Manoa Falls Trail



NOTE: Don’t wear your nice shoes because the trail gets very muddy after the rain!


The Manoa Falls Trail is a 1.5 mile out and back trail near Honolulu and is just about as crowded as Diamond Head, except instead of gorgeous views of the Pacific you get to explore the lush rainforest and chase waterfalls. I decided to tag along with some of my friends to this hike on Saturday even though I was feeling pretty sick — you can’t just skip Hawaiian adventures because you aren’t feeling well. And I am so happy that I went! The only other “waterfall hike” I’ve been on since I’ve been on Oahu was the Laie Falls Trail and that one was a little underwhelming to be honest. This waterfall flows 150 feet into a swimmable pool and is a very popular tourist attraction. Always be aware of leptospirosis before jumping in the water, especially in Hawaii. The water was flowing very well and we weren’t really too worried about it anyway.. plus I was already sick so like how bad could it get right?

If you follow the address to the location above, it’ll bring you to the main parking lot which will cost you $5 and might be full. We ended up parking alongside the road in the residential neighborhood before the curvy drive up because we’re cheap. Luckily, our friends pulled up in a truck and we hopped in the back because honestly we’re too lazy to walk that far and the $5 might have been worth it. We parked and quickly started the journey through the rain forest. The beginning of the trail was paved as it curved its way around to the start of the hike. Muddy gravel paved the rest of the trail since it had recently rained – apparently this happens often since it’s a rainforest and all. That rain is what makes it so green and lush and alive. The light humidity and faint mist made it feel as though we were walking right through Jurassic Park and that a Brachiosaurus might just reach out its long neck and snack on some vines from the tallest of the trees.

The trail started to get pretty muddy as we made our way closer to the waterfall, so be sure to watch your step because it can get slippery in spots. We were walking pretty fast on the way up and the humidity made me sweat a bit, but it felt good to get some of my sickness out and breathe in the fresh natural air. It a pretty easy hike that almost anyone can explore! Supposedly they do tours of the trail (aka major tourist attraction), but I suggest just exploring on your own.


We made it to the waterfall and I was impressed that water was actually flowing, and at 150 feet?! It started raining while we were there which was very cleansing and soothing. The only down-side to the hike is that it was a little crowded at the falls and the area was pretty small. We took a few group pictures, observed the beauty and moved on.



My friend Joe mentioned that there was an “Upper Falls”. (Again, remember that I am horrible and never actually research the hikes before I do them…) I still had the impression that this waterfall might be as small as the one in Laie. We decided to follow the instructions from some site Joe found on how to reach the upper falls. It was a little obscure though, and we ended up taking the Aihulama Trail for like half a mile before realizing we probably went way too far. However, that trail is also very beautiful and very very muddy!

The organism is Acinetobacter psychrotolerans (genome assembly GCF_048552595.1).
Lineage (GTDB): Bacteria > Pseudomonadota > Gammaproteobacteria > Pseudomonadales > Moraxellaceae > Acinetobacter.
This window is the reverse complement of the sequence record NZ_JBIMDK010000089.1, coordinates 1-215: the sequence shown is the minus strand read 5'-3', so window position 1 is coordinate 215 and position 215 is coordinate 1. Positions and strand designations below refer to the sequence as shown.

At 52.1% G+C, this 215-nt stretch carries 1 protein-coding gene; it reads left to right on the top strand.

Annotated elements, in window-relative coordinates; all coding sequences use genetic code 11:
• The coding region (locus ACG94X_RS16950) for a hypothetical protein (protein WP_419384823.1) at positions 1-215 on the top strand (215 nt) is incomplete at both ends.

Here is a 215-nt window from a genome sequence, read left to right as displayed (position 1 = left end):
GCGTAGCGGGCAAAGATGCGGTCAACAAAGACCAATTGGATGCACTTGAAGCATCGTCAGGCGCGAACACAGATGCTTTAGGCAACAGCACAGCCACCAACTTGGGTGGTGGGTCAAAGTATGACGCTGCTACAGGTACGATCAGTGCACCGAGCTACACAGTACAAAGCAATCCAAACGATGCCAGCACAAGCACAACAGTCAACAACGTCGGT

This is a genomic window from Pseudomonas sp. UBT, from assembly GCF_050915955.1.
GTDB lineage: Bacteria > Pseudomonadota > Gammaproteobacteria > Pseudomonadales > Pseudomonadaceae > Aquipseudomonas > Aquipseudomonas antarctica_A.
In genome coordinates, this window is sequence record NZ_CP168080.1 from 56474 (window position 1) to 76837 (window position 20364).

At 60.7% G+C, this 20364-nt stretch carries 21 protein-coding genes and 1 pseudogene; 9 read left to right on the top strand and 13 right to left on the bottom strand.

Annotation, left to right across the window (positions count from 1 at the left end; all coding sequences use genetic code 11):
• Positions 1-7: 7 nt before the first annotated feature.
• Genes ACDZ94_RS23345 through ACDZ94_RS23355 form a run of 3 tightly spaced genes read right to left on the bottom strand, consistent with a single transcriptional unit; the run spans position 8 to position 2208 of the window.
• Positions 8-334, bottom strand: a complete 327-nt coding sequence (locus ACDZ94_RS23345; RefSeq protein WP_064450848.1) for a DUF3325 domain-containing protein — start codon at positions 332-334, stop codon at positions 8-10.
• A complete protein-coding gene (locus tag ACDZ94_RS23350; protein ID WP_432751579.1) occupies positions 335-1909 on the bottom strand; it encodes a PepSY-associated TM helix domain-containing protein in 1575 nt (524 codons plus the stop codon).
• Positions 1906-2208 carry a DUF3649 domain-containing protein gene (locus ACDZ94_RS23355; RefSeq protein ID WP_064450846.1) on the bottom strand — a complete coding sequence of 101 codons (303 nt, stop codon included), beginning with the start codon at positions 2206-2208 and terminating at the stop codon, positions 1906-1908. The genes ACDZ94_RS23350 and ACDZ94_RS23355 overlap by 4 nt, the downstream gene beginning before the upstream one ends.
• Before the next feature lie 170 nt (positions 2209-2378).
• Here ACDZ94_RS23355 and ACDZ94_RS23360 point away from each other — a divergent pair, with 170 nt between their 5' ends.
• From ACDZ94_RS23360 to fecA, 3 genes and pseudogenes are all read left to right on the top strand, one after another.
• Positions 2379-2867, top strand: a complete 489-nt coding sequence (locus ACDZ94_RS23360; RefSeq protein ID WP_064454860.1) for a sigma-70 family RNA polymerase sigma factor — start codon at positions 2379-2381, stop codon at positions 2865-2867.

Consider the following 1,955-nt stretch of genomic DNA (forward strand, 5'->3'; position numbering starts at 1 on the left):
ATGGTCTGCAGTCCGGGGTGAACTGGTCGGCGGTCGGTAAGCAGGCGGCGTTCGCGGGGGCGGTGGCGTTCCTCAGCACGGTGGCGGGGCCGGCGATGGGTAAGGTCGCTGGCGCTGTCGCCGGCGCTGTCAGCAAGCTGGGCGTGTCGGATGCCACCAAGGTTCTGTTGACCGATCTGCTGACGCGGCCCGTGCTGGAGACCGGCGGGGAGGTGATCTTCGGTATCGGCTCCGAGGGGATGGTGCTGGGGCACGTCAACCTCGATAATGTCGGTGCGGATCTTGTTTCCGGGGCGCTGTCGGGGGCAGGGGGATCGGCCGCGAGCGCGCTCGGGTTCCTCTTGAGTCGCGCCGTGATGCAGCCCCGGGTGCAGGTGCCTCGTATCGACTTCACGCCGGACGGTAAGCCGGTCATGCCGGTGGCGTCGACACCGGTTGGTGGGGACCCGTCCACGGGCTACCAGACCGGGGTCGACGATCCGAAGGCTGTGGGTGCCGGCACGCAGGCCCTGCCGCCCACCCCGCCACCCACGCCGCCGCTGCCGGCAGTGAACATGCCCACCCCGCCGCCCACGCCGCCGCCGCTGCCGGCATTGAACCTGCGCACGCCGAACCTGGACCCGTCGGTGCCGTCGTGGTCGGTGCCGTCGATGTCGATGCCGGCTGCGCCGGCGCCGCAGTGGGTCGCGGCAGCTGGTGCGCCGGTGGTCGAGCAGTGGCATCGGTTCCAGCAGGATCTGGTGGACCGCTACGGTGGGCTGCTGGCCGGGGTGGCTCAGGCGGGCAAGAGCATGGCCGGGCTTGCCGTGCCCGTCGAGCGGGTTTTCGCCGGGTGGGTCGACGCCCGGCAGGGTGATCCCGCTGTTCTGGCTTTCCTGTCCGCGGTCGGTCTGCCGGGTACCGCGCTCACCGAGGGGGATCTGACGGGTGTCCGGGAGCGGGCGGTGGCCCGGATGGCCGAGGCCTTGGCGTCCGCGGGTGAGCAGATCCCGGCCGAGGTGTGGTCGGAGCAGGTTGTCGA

Once we realized we were not even close to the right spot, we turned back and retraced our steps. The path to the upper falls is literally right next to the falls on the left side. You will follow the sign to the Aihulama Trail (which we did) but only take like 15 steps rather than like 2,000. There’s an old moss covered sign that says “Restricted Watershed Do not enter without permit” sign marking the (I guess, illegal) route to the top. Some how we ended up getting confused again on the way up, but it really isn’t that difficult. Follow the fence up (watch out because the rocks are unstable) and stay to the right as much as possible. If you’re not confident in your ability to reach back into your childhood tree climbing skills or you don’t trust the stability of the tree roots, I’m sorry but you won’t be able to enjoy the serenity that the upper falls has to offer. We were literally climbing up the tree like Tarzan and Jane. I’m still in awe of how quickly we climbed straight up to the top because the way down took forever as we had to help each other find a good foothold.

The upper falls were incredible. It was just us and the falls, no extra tourist groups or little kids splashing around. Since this waterfall was directly above the lower falls, the water was flowing so quickly and I could more easily justify swimming in the water. I’m glad I didn’t skip out on that experience. We spent a solid half hour up there taking pictures and soaking up the deep greens of the jungle. It took us a bit longer to get down because we had to watch every step, but we all made it out alive!




I definitely recommend this hike to everyone visiting Oahu! It was a beautiful, strong-flowing waterfall and only a short drive from Waikiki. I will definitely be going back to explore some more!



It’s a quick escape from the urban vibe of Honolulu and definitely worth the trip!

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Hawaii Heart - North Carolina Living

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